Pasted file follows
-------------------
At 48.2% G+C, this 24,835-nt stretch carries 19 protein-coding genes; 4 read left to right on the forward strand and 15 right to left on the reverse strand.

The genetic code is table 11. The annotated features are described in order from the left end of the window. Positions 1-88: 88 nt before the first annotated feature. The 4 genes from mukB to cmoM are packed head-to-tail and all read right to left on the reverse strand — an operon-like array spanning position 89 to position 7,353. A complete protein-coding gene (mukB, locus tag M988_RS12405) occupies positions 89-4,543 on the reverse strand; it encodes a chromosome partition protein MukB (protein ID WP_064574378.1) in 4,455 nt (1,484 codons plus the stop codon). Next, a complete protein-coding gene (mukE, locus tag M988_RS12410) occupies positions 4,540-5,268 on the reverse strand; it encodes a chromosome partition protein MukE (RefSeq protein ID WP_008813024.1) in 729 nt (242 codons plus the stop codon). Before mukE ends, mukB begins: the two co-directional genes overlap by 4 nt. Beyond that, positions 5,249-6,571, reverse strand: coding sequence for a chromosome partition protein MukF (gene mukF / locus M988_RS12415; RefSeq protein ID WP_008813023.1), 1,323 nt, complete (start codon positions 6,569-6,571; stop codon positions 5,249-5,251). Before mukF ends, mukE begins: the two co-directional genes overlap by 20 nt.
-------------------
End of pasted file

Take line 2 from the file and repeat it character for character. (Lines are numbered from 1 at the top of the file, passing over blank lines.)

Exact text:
The genetic code is table 11. The annotated features are described in order from the left end of the window. Positions 1-88: 88 nt before the first annotated feature. The 4 genes from mukB to cmoM are packed head-to-tail and all read right to left on the reverse strand — an operon-like array spanning position 89 to position 7,353. A complete protein-coding gene (mukB, locus tag M988_RS12405) occupies positions 89-4,543 on the reverse strand; it encodes a chromosome partition protein MukB (protein ID WP_064574378.1) in 4,455 nt (1,484 codons plus the stop codon). Next, a complete protein-coding gene (mukE, locus tag M988_RS12410) occupies positions 4,540-5,268 on the reverse strand; it encodes a chromosome partition protein MukE (RefSeq protein ID WP_008813024.1) in 729 nt (242 codons plus the stop codon). Before mukE ends, mukB begins: the two co-directional genes overlap by 4 nt. Beyond that, positions 5,249-6,571, reverse strand: coding sequence for a chromosome partition protein MukF (gene mukF / locus M988_RS12415; RefSeq protein ID WP_008813023.1), 1,323 nt, complete (start codon positions 6,569-6,571; stop codon positions 5,249-5,251). Before mukF ends, mukE begins: the two co-directional genes overlap by 20 nt.